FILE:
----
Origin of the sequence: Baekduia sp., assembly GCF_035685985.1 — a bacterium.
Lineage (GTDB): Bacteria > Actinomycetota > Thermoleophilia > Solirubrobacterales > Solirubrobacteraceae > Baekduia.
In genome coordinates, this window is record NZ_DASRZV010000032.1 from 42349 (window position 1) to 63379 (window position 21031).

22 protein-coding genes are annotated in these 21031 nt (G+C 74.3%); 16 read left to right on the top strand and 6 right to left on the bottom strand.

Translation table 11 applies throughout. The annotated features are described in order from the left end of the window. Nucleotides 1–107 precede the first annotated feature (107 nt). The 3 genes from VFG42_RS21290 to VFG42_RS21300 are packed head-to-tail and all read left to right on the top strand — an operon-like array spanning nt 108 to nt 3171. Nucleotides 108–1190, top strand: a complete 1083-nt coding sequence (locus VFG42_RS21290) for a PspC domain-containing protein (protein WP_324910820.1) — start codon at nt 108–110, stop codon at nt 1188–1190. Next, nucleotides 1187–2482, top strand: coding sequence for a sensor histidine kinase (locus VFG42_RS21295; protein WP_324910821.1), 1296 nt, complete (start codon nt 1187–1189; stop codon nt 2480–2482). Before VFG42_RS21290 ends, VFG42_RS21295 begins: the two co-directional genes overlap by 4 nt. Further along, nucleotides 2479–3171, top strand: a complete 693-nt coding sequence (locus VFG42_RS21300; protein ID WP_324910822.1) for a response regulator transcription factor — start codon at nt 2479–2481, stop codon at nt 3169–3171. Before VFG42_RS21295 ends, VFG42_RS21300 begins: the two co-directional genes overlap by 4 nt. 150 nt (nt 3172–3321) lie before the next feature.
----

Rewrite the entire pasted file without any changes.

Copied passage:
Origin of the sequence: Baekduia sp., assembly GCF_035685985.1 — a bacterium.
Lineage (GTDB): Bacteria > Actinomycetota > Thermoleophilia > Solirubrobacterales > Solirubrobacteraceae > Baekduia.
In genome coordinates, this window is record NZ_DASRZV010000032.1 from 42349 (window position 1) to 63379 (window position 21031).

22 protein-coding genes are annotated in these 21031 nt (G+C 74.3%); 16 read left to right on the top strand and 6 right to left on the bottom strand.

Translation table 11 applies throughout. The annotated features are described in order from the left end of the window. Nucleotides 1–107 precede the first annotated feature (107 nt). The 3 genes from VFG42_RS21290 to VFG42_RS21300 are packed head-to-tail and all read left to right on the top strand — an operon-like array spanning nt 108 to nt 3171. Nucleotides 108–1190, top strand: a complete 1083-nt coding sequence (locus VFG42_RS21290) for a PspC domain-containing protein (protein WP_324910820.1) — start codon at nt 108–110, stop codon at nt 1188–1190. Next, nucleotides 1187–2482, top strand: coding sequence for a sensor histidine kinase (locus VFG42_RS21295; protein WP_324910821.1), 1296 nt, complete (start codon nt 1187–1189; stop codon nt 2480–2482). Before VFG42_RS21290 ends, VFG42_RS21295 begins: the two co-directional genes overlap by 4 nt. Further along, nucleotides 2479–3171, top strand: a complete 693-nt coding sequence (locus VFG42_RS21300; protein ID WP_324910822.1) for a response regulator transcription factor — start codon at nt 2479–2481, stop codon at nt 3169–3171. Before VFG42_RS21295 ends, VFG42_RS21300 begins: the two co-directional genes overlap by 4 nt. 150 nt (nt 3172–3321) lie before the next feature.